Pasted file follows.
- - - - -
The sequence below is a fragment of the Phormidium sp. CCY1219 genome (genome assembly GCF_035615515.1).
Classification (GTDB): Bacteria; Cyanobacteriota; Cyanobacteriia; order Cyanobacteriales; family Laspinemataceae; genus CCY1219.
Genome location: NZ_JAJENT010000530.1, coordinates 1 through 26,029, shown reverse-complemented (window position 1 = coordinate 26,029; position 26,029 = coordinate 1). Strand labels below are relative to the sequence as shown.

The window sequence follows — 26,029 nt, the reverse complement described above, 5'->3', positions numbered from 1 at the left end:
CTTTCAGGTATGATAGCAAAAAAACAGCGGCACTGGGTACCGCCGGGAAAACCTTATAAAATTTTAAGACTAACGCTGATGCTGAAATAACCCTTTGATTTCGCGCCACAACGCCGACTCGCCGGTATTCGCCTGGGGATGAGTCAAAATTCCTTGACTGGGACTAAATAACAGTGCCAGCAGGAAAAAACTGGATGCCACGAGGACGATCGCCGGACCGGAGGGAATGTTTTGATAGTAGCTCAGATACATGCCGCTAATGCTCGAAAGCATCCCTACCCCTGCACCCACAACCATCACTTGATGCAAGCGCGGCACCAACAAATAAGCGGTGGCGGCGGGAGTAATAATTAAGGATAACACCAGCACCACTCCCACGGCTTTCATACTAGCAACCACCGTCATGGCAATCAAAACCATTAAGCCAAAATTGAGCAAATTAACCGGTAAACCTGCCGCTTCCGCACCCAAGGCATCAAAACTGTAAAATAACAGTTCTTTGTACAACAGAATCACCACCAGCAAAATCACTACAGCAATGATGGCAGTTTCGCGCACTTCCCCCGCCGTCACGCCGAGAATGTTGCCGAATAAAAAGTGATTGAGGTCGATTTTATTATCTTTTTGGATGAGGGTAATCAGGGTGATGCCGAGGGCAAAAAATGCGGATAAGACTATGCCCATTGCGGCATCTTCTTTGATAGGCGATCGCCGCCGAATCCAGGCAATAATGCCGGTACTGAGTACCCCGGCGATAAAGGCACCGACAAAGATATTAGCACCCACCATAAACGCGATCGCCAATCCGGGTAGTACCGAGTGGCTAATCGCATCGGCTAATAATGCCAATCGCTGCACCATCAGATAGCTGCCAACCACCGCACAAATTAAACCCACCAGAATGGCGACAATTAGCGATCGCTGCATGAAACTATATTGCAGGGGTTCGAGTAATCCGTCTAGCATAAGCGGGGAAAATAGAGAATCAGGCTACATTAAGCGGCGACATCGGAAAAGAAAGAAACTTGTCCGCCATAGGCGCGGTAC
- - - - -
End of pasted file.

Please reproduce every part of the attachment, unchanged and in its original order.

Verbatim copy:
The sequence below is a fragment of the Phormidium sp. CCY1219 genome (genome assembly GCF_035615515.1).
Classification (GTDB): Bacteria; Cyanobacteriota; Cyanobacteriia; order Cyanobacteriales; family Laspinemataceae; genus CCY1219.
Genome location: NZ_JAJENT010000530.1, coordinates 1 through 26,029, shown reverse-complemented (window position 1 = coordinate 26,029; position 26,029 = coordinate 1). Strand labels below are relative to the sequence as shown.

The window sequence follows — 26,029 nt, the reverse complement described above, 5'->3', positions numbered from 1 at the left end:
CTTTCAGGTATGATAGCAAAAAAACAGCGGCACTGGGTACCGCCGGGAAAACCTTATAAAATTTTAAGACTAACGCTGATGCTGAAATAACCCTTTGATTTCGCGCCACAACGCCGACTCGCCGGTATTCGCCTGGGGATGAGTCAAAATTCCTTGACTGGGACTAAATAACAGTGCCAGCAGGAAAAAACTGGATGCCACGAGGACGATCGCCGGACCGGAGGGAATGTTTTGATAGTAGCTCAGATACATGCCGCTAATGCTCGAAAGCATCCCTACCCCTGCACCCACAACCATCACTTGATGCAAGCGCGGCACCAACAAATAAGCGGTGGCGGCGGGAGTAATAATTAAGGATAACACCAGCACCACTCCCACGGCTTTCATACTAGCAACCACCGTCATGGCAATCAAAACCATTAAGCCAAAATTGAGCAAATTAACCGGTAAACCTGCCGCTTCCGCACCCAAGGCATCAAAACTGTAAAATAACAGTTCTTTGTACAACAGAATCACCACCAGCAAAATCACTACAGCAATGATGGCAGTTTCGCGCACTTCCCCCGCCGTCACGCCGAGAATGTTGCCGAATAAAAAGTGATTGAGGTCGATTTTATTATCTTTTTGGATGAGGGTAATCAGGGTGATGCCGAGGGCAAAAAATGCGGATAAGACTATGCCCATTGCGGCATCTTCTTTGATAGGCGATCGCCGCCGAATCCAGGCAATAATGCCGGTACTGAGTACCCCGGCGATAAAGGCACCGACAAAGATATTAGCACCCACCATAAACGCGATCGCCAATCCGGGTAGTACCGAGTGGCTAATCGCATCGGCTAATAATGCCAATCGCTGCACCATCAGATAGCTGCCAACCACCGCACAAATTAAACCCACCAGAATGGCGACAATTAGCGATCGCTGCATGAAACTATATTGCAGGGGTTCGAGTAATCCGTCTAGCATAAGCGGGGAAAATAGAGAATCAGGCTACATTAAGCGGCGACATCGGAAAAGAAAGAAACTTGTCCGCCATAGGCGCGGTAC